Grief Support

Hospice care extends far beyond the medical care of the patient. A number of other services that benefit both the patient themselves and their family and loved ones are available and part of a typical care plan. One of these is bereavement care, which is provided to loved ones for 13 months following the patient's death. 

Grief and mourning is a natural part of this process, but often one that is difficult not only for the individual experiencing it, but also for those around them who want to help. Here are some thoughts on grief and mourning that might help you be of service to someone close to you who has recently experienced a loved one's death. 

What you need to help someone who's grieving

It can be difficult to help a friend who is grieving for a number of reasons. You can't bring back their loved one. And the uncomfortableness of death makes it hard for many of us to find the right words or actions to bring relief. Additionally, everyone grieves and mourns differently. So what is right for one person may not be comforting to another. There are some common things that everyone needs when helping a mourning friend, however. That includes plenty of time so you can be available to them and not make them feel rushed or like an inconvenience. You'll also need patience, perserverance, flexibility, optimism, understanding, warmth, and of course, compassion. You do not have to always know the perfect thing to say, or the perfect thing to do. Just being present, not judging, and trying to identify with the mourner is enough.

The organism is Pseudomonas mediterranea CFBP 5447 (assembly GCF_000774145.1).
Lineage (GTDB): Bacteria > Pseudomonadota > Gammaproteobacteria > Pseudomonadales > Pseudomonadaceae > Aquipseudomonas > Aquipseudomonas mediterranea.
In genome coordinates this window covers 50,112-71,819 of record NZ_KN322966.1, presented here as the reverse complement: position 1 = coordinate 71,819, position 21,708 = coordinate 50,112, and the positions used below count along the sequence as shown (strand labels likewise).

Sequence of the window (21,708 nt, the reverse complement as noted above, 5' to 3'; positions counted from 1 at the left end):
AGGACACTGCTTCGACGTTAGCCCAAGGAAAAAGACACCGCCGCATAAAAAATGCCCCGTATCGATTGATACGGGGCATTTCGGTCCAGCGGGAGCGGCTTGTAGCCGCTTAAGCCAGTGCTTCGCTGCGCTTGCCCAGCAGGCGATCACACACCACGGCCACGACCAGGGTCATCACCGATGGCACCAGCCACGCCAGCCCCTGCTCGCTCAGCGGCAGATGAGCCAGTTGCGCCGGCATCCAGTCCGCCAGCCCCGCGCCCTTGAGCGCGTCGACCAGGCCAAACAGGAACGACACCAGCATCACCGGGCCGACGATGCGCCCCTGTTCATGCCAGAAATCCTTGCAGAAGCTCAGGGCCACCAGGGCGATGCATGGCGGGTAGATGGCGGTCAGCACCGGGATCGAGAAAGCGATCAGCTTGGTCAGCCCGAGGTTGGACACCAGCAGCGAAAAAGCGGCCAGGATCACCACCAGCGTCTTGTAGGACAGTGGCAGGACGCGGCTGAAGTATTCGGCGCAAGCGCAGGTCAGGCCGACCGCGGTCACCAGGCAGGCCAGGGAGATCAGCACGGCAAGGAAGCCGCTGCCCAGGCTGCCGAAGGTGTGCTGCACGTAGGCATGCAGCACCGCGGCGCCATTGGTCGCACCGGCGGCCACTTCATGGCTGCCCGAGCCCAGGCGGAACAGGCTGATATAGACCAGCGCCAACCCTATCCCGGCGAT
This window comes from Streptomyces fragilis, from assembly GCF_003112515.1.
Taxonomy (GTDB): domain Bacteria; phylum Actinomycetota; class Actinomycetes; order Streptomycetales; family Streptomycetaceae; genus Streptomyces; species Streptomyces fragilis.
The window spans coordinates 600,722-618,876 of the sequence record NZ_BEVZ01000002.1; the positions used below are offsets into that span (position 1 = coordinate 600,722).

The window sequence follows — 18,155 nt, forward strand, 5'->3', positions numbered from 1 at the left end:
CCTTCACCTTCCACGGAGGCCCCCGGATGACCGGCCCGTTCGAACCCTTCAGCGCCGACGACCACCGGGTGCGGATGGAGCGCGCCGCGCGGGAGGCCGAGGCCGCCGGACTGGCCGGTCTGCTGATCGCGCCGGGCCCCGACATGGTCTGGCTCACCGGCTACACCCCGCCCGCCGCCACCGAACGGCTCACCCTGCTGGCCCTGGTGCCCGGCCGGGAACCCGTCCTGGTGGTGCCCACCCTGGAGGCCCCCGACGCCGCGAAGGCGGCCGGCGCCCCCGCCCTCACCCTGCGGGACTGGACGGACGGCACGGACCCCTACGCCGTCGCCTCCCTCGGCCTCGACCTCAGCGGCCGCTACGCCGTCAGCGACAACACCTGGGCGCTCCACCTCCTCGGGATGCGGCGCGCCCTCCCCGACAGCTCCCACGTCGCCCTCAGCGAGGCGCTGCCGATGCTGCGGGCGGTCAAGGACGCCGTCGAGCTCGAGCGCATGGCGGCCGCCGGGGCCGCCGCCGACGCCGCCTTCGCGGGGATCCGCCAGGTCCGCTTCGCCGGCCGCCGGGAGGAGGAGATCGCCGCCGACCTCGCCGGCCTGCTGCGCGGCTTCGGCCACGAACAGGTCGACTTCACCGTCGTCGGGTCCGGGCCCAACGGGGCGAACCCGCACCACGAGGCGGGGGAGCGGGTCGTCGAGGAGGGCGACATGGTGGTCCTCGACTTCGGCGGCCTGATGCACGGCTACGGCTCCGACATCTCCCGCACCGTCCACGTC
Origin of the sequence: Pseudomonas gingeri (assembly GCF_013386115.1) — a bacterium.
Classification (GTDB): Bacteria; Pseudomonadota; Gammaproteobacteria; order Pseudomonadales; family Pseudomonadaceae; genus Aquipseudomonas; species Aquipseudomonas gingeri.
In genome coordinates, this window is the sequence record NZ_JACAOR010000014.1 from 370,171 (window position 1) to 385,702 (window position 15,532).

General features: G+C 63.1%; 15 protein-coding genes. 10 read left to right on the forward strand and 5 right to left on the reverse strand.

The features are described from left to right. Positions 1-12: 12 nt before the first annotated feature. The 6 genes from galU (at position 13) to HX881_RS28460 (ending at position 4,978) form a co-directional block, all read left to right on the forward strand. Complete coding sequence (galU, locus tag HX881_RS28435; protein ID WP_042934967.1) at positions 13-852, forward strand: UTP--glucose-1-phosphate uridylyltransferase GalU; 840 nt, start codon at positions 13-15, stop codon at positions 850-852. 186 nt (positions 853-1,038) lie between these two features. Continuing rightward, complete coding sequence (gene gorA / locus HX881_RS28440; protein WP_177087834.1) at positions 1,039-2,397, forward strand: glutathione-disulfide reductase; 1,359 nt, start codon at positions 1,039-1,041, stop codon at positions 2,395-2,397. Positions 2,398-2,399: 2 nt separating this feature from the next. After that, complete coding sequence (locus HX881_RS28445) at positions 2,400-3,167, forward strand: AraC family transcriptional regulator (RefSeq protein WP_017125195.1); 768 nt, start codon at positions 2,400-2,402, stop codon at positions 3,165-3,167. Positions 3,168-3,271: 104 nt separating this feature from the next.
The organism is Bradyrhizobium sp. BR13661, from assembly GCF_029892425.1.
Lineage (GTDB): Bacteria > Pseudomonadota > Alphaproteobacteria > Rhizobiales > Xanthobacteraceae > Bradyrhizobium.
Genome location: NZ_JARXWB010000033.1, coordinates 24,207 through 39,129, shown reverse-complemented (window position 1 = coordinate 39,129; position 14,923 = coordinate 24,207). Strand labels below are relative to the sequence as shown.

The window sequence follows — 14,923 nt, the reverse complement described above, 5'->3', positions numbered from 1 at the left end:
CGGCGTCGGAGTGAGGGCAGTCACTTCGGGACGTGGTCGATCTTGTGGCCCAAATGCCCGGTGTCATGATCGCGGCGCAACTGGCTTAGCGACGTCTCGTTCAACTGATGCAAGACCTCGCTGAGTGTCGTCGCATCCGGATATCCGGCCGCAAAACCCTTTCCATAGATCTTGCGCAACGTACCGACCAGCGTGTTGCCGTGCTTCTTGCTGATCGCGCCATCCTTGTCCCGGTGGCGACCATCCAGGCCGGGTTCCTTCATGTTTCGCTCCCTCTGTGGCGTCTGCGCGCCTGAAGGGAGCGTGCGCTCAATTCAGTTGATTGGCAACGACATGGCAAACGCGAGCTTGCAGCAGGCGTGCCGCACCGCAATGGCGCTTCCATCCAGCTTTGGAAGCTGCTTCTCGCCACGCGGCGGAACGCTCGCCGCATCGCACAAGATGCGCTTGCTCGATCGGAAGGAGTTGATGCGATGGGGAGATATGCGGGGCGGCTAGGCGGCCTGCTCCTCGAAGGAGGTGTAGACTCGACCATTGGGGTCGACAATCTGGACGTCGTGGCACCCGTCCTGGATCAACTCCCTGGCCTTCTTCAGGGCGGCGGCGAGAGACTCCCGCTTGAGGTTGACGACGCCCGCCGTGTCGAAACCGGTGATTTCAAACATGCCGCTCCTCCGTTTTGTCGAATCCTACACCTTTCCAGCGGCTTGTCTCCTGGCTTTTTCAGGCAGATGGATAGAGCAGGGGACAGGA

Grief doesn't only begin after death

Many associate grief with the loss of a loved one, but for many, grief begins with the anticipation of loss. That can be as early as a terminal diagnosis is given as family begin to accept death as an inevitable outcome soon to occur. This grief combines not only the emotions that come with the loss of a family member, but also the physical and mental fatigue and general overwhelmed feeling that comes with caregiving. Understanding these finer details of grief can help you offer better support to those in need. 

Keys to successful support of somone who's grieving

As mentioned, everyone grieves in different ways. Each situation will be unique, but each will share a need for these keys of support. 

To offer support, you should be present. That means both physically present and mentally present. Put everything else on hold and put your phone away in order to support the needs of the mourner. 

Be able to demonstrate that you care for the person greiving. That can be done in a variety of ways, and being able to demonstrate this using the connection the two of you share will be especially meaningful. 

Be able to honor the journey through grief. This means not being judgmental and fully supporting the ways in which the individual chooses to grieve. That includes honoring and supporting family, cultural and religious traditions that may be involved in the grieving process. 

Your ultimate goal should be to help maintain the physical health, and emotional stability of the individual grieving. 

If you have questions about hospice care, the benefits it provides to both patients and their families, or end of life care in general, please contact us at Cura-HPC- 800-797-3839.